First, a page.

Later we’ll learn that John has several allies (and several of himself) which he needs to find and, once again, team up with to salvage/save the Earth Empire. We’re presented with familiar concepts, that of friendship, loyalty and the possibility of betrayal. (We are now into vol 2 of Prophet, which is the latest collection released.)
Unfortunately, for me at least, Graham and the guys seem to rather stick with the abstract aspects and the wildly imaginary elements of the story, rather than establishing strong dramatic build-ups on the familiar concepts which I as a human being can clearly relate to.
This is mostly due to the indirect way of telling Prophet. Most of the comic is captions explaining the bare necessities – usually Prophet’s mind on display. So rather than showing us how one of his allies lost his brother, we are told. Rather than showing us how much Prophet loved a reptilian alien, we are told. This indirect approach to the action and events tends to remove the reader from the emotional core of the drama within each scene.
Another problem I have with Prophet is the lack of tough obstacles for our protagonist. There are plenty of obstacles, but none of them really take a toll on John Prophet. Combined with the abstract elements and indirect storytelling, the sense of drama is more a dream journey we’re floating through, rather than a character pushing against obstacles, desperate to reach his goal. I felt much the same with Jodorowsky’s The Metabarons and his Incal.
That said, with all the strangeness and wildly imaginary elements Graham, Roy, Dalrymple and Milonogiannis pull out of the space helmet, the exposition through the captions come in handy to explain the quirky elements of how the world, the ships, the aliens etc. work, operate and exist.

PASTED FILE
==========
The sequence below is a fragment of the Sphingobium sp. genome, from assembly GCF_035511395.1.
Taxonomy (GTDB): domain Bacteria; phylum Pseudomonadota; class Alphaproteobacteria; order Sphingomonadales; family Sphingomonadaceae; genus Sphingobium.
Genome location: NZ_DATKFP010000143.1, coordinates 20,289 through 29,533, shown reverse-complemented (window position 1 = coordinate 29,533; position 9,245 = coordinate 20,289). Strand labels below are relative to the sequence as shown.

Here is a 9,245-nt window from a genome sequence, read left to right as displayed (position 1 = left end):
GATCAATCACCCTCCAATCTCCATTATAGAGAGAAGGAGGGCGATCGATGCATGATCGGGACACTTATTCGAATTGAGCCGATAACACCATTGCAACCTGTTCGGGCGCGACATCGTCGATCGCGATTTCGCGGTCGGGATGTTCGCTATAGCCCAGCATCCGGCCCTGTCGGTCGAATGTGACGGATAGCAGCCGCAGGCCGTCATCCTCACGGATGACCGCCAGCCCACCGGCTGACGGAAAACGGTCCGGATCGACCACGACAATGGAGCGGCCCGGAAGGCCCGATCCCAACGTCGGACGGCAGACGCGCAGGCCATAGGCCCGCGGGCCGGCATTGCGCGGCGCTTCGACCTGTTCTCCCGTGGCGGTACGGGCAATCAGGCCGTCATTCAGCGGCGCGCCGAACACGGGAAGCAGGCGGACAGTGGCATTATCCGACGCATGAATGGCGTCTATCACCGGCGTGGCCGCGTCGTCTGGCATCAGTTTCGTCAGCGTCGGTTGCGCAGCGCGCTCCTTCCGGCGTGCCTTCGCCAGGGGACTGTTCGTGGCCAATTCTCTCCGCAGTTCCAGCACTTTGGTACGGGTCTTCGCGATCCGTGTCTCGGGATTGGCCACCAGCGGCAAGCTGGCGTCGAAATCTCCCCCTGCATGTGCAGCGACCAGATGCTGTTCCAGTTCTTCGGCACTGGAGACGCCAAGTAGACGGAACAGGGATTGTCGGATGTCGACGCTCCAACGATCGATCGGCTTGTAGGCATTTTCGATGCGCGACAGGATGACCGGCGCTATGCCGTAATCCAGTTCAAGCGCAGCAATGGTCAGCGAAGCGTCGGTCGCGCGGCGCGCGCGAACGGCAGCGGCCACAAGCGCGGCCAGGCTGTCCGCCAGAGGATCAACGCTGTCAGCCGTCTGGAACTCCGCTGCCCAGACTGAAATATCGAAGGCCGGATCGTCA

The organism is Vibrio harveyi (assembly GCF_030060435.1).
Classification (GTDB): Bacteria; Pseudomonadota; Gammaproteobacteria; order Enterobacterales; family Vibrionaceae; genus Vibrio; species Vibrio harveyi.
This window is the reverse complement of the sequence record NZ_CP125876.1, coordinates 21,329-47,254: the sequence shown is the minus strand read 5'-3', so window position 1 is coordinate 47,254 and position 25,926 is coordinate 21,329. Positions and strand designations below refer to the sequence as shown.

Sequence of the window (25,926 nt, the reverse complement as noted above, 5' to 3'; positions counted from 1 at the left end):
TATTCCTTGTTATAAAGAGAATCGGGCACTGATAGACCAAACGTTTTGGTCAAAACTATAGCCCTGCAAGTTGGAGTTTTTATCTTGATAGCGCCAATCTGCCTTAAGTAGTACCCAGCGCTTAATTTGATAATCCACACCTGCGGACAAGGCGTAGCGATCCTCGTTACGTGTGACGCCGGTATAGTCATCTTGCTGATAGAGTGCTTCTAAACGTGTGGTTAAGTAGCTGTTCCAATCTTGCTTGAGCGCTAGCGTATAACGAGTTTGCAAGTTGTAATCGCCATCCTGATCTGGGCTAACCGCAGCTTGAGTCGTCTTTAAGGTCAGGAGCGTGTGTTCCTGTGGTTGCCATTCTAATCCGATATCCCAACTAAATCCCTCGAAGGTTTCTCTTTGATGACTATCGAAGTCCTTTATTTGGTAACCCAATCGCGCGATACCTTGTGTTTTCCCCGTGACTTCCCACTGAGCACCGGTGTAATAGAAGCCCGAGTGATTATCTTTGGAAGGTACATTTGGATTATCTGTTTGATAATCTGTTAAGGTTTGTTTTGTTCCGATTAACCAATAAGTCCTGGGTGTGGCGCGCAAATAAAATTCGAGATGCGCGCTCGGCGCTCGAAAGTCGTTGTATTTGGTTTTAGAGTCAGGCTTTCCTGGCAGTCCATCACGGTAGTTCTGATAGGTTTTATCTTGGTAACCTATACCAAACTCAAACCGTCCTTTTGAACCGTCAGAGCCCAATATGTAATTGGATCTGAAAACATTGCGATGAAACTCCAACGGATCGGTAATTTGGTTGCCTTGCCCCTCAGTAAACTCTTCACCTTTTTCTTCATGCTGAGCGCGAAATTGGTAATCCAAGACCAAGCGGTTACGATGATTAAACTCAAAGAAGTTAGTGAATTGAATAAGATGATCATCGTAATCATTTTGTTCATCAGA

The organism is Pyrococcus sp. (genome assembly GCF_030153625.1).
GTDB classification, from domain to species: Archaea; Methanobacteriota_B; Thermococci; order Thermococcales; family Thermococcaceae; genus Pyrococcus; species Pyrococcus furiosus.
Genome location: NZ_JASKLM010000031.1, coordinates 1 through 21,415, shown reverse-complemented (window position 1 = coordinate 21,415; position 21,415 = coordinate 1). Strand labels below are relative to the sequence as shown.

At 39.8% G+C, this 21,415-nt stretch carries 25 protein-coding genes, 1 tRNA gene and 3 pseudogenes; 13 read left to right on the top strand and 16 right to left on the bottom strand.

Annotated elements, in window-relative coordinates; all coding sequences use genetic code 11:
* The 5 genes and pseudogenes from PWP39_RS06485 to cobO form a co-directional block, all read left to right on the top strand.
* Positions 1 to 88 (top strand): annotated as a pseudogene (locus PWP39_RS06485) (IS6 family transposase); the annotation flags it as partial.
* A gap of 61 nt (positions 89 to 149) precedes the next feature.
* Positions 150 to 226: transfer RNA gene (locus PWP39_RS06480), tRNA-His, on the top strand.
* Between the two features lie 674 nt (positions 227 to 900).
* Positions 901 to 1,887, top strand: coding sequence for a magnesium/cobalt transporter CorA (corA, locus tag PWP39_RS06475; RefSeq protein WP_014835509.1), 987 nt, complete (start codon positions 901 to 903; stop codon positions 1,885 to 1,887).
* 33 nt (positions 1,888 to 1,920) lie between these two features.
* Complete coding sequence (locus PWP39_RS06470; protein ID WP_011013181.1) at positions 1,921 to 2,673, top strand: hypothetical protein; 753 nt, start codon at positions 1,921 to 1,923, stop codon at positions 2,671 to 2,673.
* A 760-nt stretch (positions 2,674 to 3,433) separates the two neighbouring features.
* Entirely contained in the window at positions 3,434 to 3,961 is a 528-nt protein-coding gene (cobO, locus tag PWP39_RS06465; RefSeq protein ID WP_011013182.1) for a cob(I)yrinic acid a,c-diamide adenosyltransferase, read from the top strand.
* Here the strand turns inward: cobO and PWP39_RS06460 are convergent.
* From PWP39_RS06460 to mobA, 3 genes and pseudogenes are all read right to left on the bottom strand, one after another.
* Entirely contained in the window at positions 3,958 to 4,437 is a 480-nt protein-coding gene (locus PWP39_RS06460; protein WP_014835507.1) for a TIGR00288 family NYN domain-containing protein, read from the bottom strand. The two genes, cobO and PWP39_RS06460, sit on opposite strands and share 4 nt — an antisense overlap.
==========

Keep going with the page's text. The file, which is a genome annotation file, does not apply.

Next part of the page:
Still, emotionally, I feel disconnected to the story, to the characters. Which presents the horrible sentence “why should I care?” in my mind. A nemesis reaction in an audience/reader for a writer/storyteller.
This is the reason Saga – also a fantasy story set in space with all manners of quirky, strange concepts – is, in my opinion, a superior comic – not just to its sci-fi sibling Prophet, but to most other comics in the American market today. The reason is simple – familiar, relate-able concepts which are built upon with a strong dramatic sense, and a direct storytelling style with minimal exposition.
This might sound like I discourage you from picking up Prophet, but that’s not the case. The different ways of telling a story appeals to different readers and tastes. Prophet is wildly imaginative, and the creative flux these four artists seem to be riding on is a feast for not just the eye, but also the brain. Prophet is a progeny of Moebius, mixed with Easy Rider – in space.
So fans of quirky and abstract stories, and sci-fi in general, do hunt down Prophet, and while you’re at it, make sure you buy Saga at the same time.